Books of 2020

My one craft project–made from a flower fairy book.

Never has there been a better year for reading. Without travel, parties, outings, etc., there was a vast expanse of time to fill that didn’t involve human contact.  I don’t play games, I’m not crafty, I’m not much on movies, which leaves me my two favorite past times, walking and reading.  2020 not only had lots of time to read, it was the first year in two years that I chose my reading agenda instead of my professors.  Before I went to graduate school in 2017, I had become a rather lazy reader. Internet distractions took my time and my concentration and I am determined not to give these precious gifts away again.  I decided to keep up the reading pace I established during school, 50 pages a day. You get through books at 50 pages a day.  I didn’t always make my goal and gave myself grace to roll with the tidal waves of the year.

My reading generally falls into three categories and I like to read at least three books at a time. I usually start my day with something spiritual, inspiring and gentle. These books usually have short chapters to savor.  I allow the words to flow over me, I start my early morning hours with a cup of coffee in my current favorite mug, Timmy on my lap for a bit of a snuggle and sometimes a candle for atmosphere.  The Way of the Rose, by Clark Strand and Perdita Finn, was a gift from heaven. I read it slowly, a few pages at a time. This deeply loving book explores the feminine wisdom of the Rosary. I was raised a Fundamentalist so I come to this Catholic tradition with an open mind and heart. Other favorite books in this category: Alone Time by Stephanie Rosenbloom, The Tao of Ordinariness by Robert Wicks, and Pathways to Bliss by Joseph Campbell. 

The second category of books is usually something mentally challenging.  I have a book that I turn to after my first cup of coffee but before the house wakes up.  These books require my attention and usually get lots of highlighting and notes scrawled in the margins. I decided not to continue on to the PhD program but I did want the knowledge of the third year classes so I printed the syllabi and started to read through the list along with my classmates.  Technically, I wasn’t choosing the books but it certainly wasn’t required and I was happy to continue my studies–all the fun of school without research papers and tuition payments. It was a good compromise for me. Some of my favorites in this category: Synchronicity: Through the Eyes of Science, Myth and the Trickster by Allan Combs and Mark Holland, Psyche and the Sacred: Spirituality beyond Religion by Lionel Corbett, Ego and Archetype by Edward Edinger. 

2020 seemed to bring out reading challenges for many people.  Alexandra conquered all five of the massive books by Robert Caro.  Hamilton worked his way through several classic economic/political texts.  I took up the challenge of Meditations on the Tarot: A Journey into Christian Hermeticism by an anonymous writer. This 665-page book has been languishing on my shelf for several years, awaiting my attention. This was finally the time and I’m glad it waited for me.  Only now do I have the background to understand most of the book. I read it a half a chapter at a time and found it rewarding- a personal triumph.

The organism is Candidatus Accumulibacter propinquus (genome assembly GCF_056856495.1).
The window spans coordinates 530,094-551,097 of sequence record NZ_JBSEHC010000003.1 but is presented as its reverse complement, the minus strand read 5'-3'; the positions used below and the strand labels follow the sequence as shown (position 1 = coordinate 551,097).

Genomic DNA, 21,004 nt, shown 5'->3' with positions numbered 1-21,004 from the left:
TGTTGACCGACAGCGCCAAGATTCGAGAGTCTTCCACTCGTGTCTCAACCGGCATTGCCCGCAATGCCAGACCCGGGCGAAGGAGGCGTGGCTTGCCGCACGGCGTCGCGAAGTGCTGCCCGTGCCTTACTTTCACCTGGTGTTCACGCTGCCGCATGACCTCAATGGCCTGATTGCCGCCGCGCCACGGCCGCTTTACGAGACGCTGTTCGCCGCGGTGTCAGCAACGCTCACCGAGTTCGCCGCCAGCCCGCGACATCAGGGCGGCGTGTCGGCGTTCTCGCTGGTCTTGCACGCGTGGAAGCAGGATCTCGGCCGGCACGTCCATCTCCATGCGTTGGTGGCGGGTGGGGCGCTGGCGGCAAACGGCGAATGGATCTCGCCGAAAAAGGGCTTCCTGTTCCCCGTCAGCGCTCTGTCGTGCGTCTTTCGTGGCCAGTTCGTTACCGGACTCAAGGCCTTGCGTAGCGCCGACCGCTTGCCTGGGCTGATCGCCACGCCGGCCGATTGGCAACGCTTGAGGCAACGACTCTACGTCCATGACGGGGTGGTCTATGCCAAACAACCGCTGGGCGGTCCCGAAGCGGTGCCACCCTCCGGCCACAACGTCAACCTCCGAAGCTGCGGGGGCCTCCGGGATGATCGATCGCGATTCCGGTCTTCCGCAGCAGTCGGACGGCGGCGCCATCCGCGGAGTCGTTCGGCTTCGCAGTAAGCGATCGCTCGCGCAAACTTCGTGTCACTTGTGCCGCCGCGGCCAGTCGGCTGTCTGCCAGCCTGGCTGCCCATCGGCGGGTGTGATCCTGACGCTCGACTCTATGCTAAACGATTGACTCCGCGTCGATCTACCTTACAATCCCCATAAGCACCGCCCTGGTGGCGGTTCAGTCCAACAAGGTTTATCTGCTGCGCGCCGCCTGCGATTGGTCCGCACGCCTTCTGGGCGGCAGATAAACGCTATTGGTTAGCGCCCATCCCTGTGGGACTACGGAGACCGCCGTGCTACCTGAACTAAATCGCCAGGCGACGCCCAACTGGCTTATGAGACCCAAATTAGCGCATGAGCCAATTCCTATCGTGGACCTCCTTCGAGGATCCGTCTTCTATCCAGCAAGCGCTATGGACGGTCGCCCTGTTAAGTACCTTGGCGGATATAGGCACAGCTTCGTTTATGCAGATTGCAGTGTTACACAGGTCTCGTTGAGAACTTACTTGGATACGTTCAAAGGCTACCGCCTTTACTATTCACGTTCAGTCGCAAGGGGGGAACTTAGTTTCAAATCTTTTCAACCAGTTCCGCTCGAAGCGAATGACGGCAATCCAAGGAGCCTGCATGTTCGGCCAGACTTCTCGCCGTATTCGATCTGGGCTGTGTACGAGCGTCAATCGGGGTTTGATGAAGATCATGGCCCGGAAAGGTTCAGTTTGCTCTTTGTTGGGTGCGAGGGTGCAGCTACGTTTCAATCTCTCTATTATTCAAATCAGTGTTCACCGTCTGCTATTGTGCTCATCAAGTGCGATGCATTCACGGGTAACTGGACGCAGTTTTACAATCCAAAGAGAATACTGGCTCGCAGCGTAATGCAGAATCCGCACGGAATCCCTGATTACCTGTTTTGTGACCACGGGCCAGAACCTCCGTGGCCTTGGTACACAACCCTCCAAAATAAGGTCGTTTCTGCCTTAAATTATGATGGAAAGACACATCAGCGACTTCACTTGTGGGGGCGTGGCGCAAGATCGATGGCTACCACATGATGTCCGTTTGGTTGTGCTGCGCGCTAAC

My third type of book tends to read faster and more just for pleasure.  I can read these books anytime of the day and any place.  Normally, I like travel books but with travel off the schedule for the foreseeable future, my desire to read travel went away too.  Instead, I’ve been reading about home.  I want to write about “home” the next couple of years so I started reading on that subject and taking notes in a special journal.  Some of my favorites: The Making of Home by Judith Flanders, Geography of Home by Akiko Busch, The Most beautiful House in the World by Witold Rybczynski, and my absolute favorite, On Moving by Louise DeSalvo.  I love everything I’ve read by Louise and was so disappointed that she had passed away and I would not be able to thank her personally for her lovely writing.  I also enjoyed Wintering: The Power of Rest and Retreat in Difficult Times by Katherine May.  

I also joined a book club this last summer in the neighborhood where I walk.  I love having friends nearby and being part of the community. This book club reads novels, a genre I almost never read.  I didn’t read novels as a child and read them only in my twenties. I find it hard to keep characters straight, my mind tends to wander off the plot and I find the plot tragedies hard on my emotions. But it is good to stretch myself and I’ve enjoyed several of the books and the socially distanced meetings.  As you can tell my reading time is pretty full so I listen to the novels on my drive to town or while I’m working on a house project. For me, stories tell well in the spoken word and bring back happy memories of my father reading to me and my little brother.  Some of the books I’ve enjoyed:  What the Wind Knows by Amy Harmon, The Giver of Stars by Jojo Moyes and Hillbilly Elegy by J. D. Vance.

What reading challenge did you finish last year?  What is on your book list for 2021? 

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